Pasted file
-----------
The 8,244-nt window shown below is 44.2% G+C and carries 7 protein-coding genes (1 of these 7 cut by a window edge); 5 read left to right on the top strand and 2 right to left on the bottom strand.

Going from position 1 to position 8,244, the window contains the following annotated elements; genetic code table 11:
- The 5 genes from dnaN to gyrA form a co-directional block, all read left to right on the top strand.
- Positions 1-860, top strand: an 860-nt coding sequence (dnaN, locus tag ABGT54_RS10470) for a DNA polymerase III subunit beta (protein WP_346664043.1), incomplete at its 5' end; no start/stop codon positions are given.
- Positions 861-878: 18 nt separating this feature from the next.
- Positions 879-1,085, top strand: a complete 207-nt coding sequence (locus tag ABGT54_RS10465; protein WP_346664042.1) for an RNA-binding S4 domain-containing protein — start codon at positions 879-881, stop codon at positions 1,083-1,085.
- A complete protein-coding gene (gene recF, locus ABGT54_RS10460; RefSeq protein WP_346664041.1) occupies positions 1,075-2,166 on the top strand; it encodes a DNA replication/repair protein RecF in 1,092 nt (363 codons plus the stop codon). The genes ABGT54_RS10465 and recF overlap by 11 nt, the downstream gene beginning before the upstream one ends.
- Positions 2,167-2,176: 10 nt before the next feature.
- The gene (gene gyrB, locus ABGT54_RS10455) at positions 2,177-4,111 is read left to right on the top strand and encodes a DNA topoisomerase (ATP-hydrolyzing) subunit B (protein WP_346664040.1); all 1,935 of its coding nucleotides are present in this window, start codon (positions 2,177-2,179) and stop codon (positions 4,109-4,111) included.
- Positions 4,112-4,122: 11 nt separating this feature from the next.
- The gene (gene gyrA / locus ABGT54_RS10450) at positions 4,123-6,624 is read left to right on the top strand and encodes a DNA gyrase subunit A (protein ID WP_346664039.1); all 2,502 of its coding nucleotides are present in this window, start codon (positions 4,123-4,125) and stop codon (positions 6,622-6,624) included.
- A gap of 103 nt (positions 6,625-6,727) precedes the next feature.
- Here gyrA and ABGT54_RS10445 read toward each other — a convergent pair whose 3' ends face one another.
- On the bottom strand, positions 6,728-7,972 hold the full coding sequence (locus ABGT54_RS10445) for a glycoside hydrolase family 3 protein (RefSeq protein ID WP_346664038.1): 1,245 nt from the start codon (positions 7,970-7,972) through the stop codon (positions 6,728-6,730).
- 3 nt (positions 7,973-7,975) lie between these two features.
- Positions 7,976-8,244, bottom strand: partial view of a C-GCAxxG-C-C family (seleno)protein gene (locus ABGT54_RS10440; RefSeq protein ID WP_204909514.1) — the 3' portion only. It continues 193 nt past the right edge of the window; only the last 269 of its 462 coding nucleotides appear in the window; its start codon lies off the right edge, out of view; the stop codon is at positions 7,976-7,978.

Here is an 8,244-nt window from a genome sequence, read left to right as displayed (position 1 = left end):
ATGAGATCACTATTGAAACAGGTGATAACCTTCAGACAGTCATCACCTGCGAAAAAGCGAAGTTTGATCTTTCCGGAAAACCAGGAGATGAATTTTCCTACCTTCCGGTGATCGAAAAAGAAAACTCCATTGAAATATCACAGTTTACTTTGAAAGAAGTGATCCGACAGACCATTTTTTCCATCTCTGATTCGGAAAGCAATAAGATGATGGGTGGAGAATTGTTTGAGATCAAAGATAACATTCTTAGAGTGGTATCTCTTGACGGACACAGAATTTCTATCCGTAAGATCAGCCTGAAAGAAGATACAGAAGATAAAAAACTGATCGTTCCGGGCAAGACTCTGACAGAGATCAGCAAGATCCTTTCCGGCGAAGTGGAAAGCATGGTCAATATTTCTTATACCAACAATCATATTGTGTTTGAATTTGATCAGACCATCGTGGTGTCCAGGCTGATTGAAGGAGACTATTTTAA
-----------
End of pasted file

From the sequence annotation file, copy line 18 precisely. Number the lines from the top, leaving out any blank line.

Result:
ATGAGATCACTATTGAAACAGGTGATAACCTTCAGACAGTCATCACCTGCGAAAAAGCGAAGTTTGATCTTTCCGGAAAACCAGGAGATGAATTTTCCTACCTTCCGGTGATCGAAAAAGAAAACTCCATTGAAATATCACAGTTTACTTTGAAAGAAGTGATCCGACAGACCATTTTTTCCATCTCTGATTCGGAAAGCAATAAGATGATGGGTGGAGAATTGTTTGAGATCAAAGATAACATTCTTAGAGTGGTATCTCTTGACGGACACAGAATTTCTATCCGTAAGATCAGCCTGAAAGAAGATACAGAAGATAAAAAACTGATCGTTCCGGGCAAGACTCTGACAGAGATCAGCAAGATCCTTTCCGGCGAAGTGGAAAGCATGGTCAATATTTCTTATACCAACAATCATATTGTGTTTGAATTTGATCAGACCATCGTGGTGTCCAGGCTGATTGAAGGAGACTATTTTAA